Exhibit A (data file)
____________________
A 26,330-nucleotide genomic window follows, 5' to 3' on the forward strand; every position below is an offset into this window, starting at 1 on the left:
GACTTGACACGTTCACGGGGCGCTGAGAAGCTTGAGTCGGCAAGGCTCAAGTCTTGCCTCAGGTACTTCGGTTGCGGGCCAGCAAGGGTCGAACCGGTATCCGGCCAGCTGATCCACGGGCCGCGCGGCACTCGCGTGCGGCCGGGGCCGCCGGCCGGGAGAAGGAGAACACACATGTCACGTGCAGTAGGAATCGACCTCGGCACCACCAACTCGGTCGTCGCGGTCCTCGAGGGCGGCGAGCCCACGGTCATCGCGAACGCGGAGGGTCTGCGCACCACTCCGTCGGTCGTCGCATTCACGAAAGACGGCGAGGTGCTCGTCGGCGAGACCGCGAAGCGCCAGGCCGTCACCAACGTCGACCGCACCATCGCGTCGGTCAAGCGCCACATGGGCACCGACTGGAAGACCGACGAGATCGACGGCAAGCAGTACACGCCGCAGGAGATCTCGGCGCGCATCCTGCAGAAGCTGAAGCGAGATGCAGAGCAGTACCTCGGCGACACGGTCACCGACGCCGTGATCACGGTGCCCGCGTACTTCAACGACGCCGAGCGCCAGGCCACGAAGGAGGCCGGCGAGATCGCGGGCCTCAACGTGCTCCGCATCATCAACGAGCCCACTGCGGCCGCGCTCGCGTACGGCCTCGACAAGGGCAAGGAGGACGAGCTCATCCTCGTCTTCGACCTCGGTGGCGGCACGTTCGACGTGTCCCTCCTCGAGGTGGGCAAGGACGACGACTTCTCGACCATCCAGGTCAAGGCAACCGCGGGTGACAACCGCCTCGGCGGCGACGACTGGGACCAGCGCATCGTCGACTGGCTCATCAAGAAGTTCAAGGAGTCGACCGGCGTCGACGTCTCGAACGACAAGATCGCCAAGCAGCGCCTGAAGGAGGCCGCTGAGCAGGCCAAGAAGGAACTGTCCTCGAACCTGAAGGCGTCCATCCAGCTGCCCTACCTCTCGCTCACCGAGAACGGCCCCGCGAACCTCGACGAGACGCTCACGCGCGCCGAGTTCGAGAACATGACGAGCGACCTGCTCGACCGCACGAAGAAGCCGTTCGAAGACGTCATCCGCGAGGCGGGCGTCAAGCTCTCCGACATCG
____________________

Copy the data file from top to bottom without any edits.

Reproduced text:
A 26,330-nucleotide genomic window follows, 5' to 3' on the forward strand; every position below is an offset into this window, starting at 1 on the left:
GACTTGACACGTTCACGGGGCGCTGAGAAGCTTGAGTCGGCAAGGCTCAAGTCTTGCCTCAGGTACTTCGGTTGCGGGCCAGCAAGGGTCGAACCGGTATCCGGCCAGCTGATCCACGGGCCGCGCGGCACTCGCGTGCGGCCGGGGCCGCCGGCCGGGAGAAGGAGAACACACATGTCACGTGCAGTAGGAATCGACCTCGGCACCACCAACTCGGTCGTCGCGGTCCTCGAGGGCGGCGAGCCCACGGTCATCGCGAACGCGGAGGGTCTGCGCACCACTCCGTCGGTCGTCGCATTCACGAAAGACGGCGAGGTGCTCGTCGGCGAGACCGCGAAGCGCCAGGCCGTCACCAACGTCGACCGCACCATCGCGTCGGTCAAGCGCCACATGGGCACCGACTGGAAGACCGACGAGATCGACGGCAAGCAGTACACGCCGCAGGAGATCTCGGCGCGCATCCTGCAGAAGCTGAAGCGAGATGCAGAGCAGTACCTCGGCGACACGGTCACCGACGCCGTGATCACGGTGCCCGCGTACTTCAACGACGCCGAGCGCCAGGCCACGAAGGAGGCCGGCGAGATCGCGGGCCTCAACGTGCTCCGCATCATCAACGAGCCCACTGCGGCCGCGCTCGCGTACGGCCTCGACAAGGGCAAGGAGGACGAGCTCATCCTCGTCTTCGACCTCGGTGGCGGCACGTTCGACGTGTCCCTCCTCGAGGTGGGCAAGGACGACGACTTCTCGACCATCCAGGTCAAGGCAACCGCGGGTGACAACCGCCTCGGCGGCGACGACTGGGACCAGCGCATCGTCGACTGGCTCATCAAGAAGTTCAAGGAGTCGACCGGCGTCGACGTCTCGAACGACAAGATCGCCAAGCAGCGCCTGAAGGAGGCCGCTGAGCAGGCCAAGAAGGAACTGTCCTCGAACCTGAAGGCGTCCATCCAGCTGCCCTACCTCTCGCTCACCGAGAACGGCCCCGCGAACCTCGACGAGACGCTCACGCGCGCCGAGTTCGAGAACATGACGAGCGACCTGCTCGACCGCACGAAGAAGCCGTTCGAAGACGTCATCCGCGAGGCGGGCGTCAAGCTCTCCGACATCG